DON'T LET THE POWER GO TO YOUR HEAD brings together a collection of drawing and photography by Samuel Connor investigating the notion of power and control and the linked importance of the figurative head.
Throughout the course of power-seeking by an individual, a choice is made whether to expose or conceal the head; both options could result in either protection or neglection, elevation or disgust.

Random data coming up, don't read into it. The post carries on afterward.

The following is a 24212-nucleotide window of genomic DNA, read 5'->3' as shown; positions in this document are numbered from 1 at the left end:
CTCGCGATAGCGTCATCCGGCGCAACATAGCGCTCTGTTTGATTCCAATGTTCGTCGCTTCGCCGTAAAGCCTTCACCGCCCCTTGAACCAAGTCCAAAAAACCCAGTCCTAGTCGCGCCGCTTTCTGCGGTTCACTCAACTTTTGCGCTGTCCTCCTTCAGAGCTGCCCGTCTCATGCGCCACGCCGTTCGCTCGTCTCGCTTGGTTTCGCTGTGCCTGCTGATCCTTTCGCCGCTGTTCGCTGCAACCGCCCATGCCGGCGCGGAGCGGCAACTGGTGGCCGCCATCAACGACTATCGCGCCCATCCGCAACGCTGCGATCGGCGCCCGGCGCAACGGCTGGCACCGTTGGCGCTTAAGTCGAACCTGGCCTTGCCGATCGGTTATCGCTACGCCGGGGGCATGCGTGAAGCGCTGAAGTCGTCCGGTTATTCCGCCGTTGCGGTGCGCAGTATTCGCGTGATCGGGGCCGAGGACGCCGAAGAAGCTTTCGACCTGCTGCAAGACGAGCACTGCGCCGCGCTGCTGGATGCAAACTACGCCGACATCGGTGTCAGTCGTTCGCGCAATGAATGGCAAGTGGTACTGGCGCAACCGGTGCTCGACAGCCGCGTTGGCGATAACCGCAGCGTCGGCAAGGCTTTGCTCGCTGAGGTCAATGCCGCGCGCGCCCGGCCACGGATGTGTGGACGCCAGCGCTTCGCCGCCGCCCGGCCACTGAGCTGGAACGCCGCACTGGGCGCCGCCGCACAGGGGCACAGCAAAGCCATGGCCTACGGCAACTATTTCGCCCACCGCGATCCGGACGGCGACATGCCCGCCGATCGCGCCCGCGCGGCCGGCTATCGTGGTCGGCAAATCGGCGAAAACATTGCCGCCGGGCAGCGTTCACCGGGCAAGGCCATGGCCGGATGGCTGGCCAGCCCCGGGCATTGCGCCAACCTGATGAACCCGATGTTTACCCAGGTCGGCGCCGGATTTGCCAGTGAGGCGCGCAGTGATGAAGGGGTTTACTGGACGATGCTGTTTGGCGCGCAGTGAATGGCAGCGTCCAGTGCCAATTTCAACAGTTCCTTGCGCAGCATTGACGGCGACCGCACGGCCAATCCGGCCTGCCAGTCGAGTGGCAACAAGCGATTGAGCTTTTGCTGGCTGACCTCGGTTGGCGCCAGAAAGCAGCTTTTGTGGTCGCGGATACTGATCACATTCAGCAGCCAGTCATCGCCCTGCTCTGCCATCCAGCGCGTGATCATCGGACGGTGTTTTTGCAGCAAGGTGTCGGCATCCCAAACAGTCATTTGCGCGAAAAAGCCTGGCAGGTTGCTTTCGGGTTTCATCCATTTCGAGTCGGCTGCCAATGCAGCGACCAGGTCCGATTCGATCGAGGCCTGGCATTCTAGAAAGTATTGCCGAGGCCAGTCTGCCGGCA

I was raised in the village of Upperlands, Northern Ireland, a village famous for two things; firstly, Upperlands is the world's oldest linen village. With the textile industry still present, I have always had a passion for working with and investigating materials, particularly ones found and used such as ironing board covers. Secondly, one of its sons, Charles Thomson, was an original signatory of the American Declaration of Independence. Rich in political history, today Upperlands expresses its Unionist belief annually on July 12th with a vast array of road painting and flags. This constant need for enveloping an entire village in one identity has forever intrigued me and served as a point of research for my work. Most importantly, my work provides a social commentary on the human desire for more, the will for power. Not life changing, victimising or memorialising; merely underscoring an entirely natural instinct.